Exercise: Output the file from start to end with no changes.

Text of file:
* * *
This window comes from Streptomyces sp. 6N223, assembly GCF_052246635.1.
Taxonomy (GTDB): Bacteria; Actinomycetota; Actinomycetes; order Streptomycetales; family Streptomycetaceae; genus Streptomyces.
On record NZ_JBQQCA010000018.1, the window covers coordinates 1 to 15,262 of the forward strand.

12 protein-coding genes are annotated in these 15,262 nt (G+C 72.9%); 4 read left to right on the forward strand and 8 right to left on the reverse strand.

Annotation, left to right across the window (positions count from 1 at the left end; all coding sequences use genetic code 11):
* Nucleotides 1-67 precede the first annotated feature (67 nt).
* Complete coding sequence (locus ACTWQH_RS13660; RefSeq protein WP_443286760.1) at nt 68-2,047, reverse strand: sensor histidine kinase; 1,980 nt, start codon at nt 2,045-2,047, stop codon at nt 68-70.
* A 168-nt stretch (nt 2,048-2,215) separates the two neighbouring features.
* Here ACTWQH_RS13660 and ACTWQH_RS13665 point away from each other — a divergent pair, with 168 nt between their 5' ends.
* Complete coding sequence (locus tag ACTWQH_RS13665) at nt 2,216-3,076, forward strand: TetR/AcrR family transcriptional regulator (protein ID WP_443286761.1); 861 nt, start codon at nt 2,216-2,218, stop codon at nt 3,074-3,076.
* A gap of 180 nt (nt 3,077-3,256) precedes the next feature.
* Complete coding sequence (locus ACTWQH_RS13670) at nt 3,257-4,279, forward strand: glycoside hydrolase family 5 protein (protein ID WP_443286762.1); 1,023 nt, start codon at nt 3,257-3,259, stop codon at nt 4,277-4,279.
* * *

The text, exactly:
This window comes from Streptomyces sp. 6N223, assembly GCF_052246635.1.
Taxonomy (GTDB): Bacteria; Actinomycetota; Actinomycetes; order Streptomycetales; family Streptomycetaceae; genus Streptomyces.
On record NZ_JBQQCA010000018.1, the window covers coordinates 1 to 15,262 of the forward strand.

12 protein-coding genes are annotated in these 15,262 nt (G+C 72.9%); 4 read left to right on the forward strand and 8 right to left on the reverse strand.

Annotation, left to right across the window (positions count from 1 at the left end; all coding sequences use genetic code 11):
* Nucleotides 1-67 precede the first annotated feature (67 nt).
* Complete coding sequence (locus ACTWQH_RS13660; RefSeq protein WP_443286760.1) at nt 68-2,047, reverse strand: sensor histidine kinase; 1,980 nt, start codon at nt 2,045-2,047, stop codon at nt 68-70.
* A 168-nt stretch (nt 2,048-2,215) separates the two neighbouring features.
* Here ACTWQH_RS13660 and ACTWQH_RS13665 point away from each other — a divergent pair, with 168 nt between their 5' ends.
* Complete coding sequence (locus tag ACTWQH_RS13665) at nt 2,216-3,076, forward strand: TetR/AcrR family transcriptional regulator (protein ID WP_443286761.1); 861 nt, start codon at nt 2,216-2,218, stop codon at nt 3,074-3,076.
* A gap of 180 nt (nt 3,077-3,256) precedes the next feature.
* Complete coding sequence (locus ACTWQH_RS13670) at nt 3,257-4,279, forward strand: glycoside hydrolase family 5 protein (protein ID WP_443286762.1); 1,023 nt, start codon at nt 3,257-3,259, stop codon at nt 4,277-4,279.